It’s entertaining to see how the secular Right morphs a story to suit its political aims. This piece was headlined, “Atheist group bullies high school into banning mom from praying for kids’ safety.”
Actually, the atheist group leaned on school administration to prevent concerned mother Lizarda Urena from praying on the school’s front steps. Perhaps her adolescent children breathed a sigh of relief. But nobody was banned from praying. Nobody. It was all about two things: how, and especially where.
I can understand Mrs Urena’s concern about the discovery of gun ammo in a school toilet two years ago. However, the power of Christian prayer is not dependent on proximity. Catholics are especially good on this one. We believe that saints can facilitate miracles from beyond the grave. What’s that–another universe? We light candles in our churches, pray rosaries with intentions, and offer Masses for the living and the dead. We don’t care. The good ones among us will pray for anyone, anywhere. And it will work, especially if you get my wife on the case.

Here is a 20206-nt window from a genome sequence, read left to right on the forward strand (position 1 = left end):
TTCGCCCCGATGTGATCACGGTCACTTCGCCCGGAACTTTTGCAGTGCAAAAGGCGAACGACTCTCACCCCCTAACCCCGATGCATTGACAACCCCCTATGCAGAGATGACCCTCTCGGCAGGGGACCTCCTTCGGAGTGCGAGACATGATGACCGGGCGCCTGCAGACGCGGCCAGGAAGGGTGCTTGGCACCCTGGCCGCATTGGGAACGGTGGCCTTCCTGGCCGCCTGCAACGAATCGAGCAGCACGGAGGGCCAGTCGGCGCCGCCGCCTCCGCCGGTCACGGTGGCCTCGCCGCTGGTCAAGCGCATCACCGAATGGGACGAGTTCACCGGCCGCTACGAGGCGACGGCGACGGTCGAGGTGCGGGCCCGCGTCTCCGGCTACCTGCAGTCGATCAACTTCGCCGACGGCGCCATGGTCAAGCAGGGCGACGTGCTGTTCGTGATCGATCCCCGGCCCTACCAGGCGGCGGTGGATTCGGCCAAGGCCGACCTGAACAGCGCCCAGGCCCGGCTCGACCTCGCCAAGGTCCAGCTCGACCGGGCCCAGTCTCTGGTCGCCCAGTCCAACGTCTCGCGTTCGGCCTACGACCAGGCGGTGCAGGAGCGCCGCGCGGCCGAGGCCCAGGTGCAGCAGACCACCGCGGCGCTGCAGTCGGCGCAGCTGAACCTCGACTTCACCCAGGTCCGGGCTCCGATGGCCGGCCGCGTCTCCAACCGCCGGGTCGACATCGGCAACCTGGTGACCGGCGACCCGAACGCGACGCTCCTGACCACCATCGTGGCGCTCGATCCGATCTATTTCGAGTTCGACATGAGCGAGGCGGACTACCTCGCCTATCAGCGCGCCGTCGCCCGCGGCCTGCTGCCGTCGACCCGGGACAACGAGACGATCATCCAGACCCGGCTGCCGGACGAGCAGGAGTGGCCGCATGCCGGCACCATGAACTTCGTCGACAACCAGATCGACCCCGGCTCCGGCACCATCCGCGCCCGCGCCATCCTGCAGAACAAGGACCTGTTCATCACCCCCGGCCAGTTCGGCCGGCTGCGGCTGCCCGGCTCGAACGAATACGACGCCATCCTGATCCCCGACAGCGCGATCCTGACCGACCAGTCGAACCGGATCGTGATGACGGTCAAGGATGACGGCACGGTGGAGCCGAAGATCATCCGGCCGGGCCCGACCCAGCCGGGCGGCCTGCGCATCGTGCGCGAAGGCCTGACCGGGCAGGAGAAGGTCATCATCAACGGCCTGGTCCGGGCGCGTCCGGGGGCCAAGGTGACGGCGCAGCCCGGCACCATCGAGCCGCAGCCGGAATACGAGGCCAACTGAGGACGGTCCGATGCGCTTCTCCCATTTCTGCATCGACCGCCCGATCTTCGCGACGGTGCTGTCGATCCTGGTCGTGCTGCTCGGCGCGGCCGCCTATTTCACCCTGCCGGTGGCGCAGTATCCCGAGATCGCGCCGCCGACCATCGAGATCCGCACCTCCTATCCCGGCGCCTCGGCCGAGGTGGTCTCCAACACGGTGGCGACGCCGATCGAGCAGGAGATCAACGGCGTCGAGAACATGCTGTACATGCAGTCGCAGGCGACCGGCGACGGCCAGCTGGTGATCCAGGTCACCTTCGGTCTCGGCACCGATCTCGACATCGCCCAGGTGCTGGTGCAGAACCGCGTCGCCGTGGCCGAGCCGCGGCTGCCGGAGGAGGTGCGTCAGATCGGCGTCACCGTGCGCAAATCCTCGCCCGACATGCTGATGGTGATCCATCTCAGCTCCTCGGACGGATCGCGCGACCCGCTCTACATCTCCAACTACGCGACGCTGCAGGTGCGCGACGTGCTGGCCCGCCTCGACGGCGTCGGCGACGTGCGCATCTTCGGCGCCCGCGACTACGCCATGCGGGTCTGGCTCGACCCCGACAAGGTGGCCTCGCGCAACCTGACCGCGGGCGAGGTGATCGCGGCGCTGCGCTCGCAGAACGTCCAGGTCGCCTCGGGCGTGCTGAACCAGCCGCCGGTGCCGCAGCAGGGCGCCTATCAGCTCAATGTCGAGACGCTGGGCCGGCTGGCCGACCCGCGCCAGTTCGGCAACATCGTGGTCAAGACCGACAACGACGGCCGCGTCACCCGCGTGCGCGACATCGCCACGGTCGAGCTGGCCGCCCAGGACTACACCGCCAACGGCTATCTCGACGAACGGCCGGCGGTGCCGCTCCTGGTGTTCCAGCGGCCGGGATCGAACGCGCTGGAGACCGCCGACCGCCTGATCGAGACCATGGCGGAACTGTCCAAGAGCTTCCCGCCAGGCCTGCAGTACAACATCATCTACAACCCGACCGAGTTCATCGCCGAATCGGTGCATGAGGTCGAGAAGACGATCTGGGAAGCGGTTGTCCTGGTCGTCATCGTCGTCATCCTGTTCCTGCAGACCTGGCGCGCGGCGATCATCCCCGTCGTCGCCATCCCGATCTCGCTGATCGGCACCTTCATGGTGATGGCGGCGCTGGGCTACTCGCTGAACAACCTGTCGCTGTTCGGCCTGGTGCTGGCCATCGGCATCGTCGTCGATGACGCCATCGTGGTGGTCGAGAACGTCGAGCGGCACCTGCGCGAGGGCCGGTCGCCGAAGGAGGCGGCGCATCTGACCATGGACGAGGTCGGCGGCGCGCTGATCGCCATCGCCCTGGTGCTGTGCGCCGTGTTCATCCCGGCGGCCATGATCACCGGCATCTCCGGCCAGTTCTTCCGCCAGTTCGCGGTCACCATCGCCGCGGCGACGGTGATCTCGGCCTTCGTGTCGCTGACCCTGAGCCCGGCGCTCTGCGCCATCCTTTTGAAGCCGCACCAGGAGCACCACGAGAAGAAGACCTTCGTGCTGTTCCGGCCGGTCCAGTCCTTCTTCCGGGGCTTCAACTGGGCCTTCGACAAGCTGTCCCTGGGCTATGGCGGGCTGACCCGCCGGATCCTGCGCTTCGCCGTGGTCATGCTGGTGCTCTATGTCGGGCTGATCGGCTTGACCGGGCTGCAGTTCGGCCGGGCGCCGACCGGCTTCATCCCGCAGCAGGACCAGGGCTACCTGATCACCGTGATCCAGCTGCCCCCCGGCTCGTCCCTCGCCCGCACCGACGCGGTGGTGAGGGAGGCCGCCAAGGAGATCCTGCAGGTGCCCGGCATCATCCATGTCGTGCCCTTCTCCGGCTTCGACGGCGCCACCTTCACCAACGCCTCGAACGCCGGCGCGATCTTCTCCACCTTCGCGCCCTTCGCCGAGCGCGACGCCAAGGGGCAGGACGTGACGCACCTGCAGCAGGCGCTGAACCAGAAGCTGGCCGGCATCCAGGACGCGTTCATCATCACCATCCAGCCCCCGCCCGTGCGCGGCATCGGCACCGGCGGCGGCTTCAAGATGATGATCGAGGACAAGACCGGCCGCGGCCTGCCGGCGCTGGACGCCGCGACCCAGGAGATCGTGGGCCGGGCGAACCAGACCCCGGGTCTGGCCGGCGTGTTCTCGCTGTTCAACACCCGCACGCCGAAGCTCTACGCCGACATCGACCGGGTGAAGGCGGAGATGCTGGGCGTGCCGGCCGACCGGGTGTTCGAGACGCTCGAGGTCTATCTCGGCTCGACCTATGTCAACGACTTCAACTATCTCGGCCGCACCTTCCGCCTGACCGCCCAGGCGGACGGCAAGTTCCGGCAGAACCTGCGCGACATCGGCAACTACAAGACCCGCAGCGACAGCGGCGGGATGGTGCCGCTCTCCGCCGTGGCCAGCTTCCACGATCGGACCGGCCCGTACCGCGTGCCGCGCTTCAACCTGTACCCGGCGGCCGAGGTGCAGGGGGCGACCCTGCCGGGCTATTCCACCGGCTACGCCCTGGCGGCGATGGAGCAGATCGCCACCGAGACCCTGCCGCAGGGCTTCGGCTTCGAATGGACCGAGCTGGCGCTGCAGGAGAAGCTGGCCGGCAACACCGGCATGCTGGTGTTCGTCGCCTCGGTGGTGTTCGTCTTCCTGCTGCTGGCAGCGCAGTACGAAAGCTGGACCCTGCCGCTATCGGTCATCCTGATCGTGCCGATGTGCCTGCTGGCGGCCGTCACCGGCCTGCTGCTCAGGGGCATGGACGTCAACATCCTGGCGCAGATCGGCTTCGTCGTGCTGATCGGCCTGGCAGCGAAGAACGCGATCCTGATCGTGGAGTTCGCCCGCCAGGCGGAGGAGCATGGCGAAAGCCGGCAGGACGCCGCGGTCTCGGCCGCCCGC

No group can prevent anyone from praying in a home, a place of worship, or anywhere in the privacy of one’s own mind. The problem for a school is when an adult prays publicly in the presence of other students. And we Christians are very, very aware that quite often our silent witness for the Gospel is enough. Words are not always necessary to preach–that’s basic Saint Francis there.
My problem with allowing a Christian to pray on school steps for what is, admittedly, a very good reason, is that it opens up the steps to all sorts of prayers, like maybe this one. And the reaction it got. Some Christians are great when lobbying for their own brand of activity. And occasionally rather pouty when a sense of fairness lets other people put up nativity scenes, or have equal microphone time.
For school administrators, it’s a matter of prudence. Otherwise, what are they going to do to make it fair and balanced? Offer a sign-up list for parents to rotate as designated pray-er? Tolerate non-Christian and even atheist well-wishes for the safety of teenagers? I have to ask my conservative friends: are you really prepared to make the front steps of your kid’s school the next battleground in the culturewar? Do you really want to go there?
I’ll confide: I have a good kid, but I pray for her every chance I get. I know adolescents need prayers. Let’s commit to doing it together, me for your kids and you for mine. But let’s all admit it doesn’t matter where we do it, if the effectiveness of prayer is really what we’re after.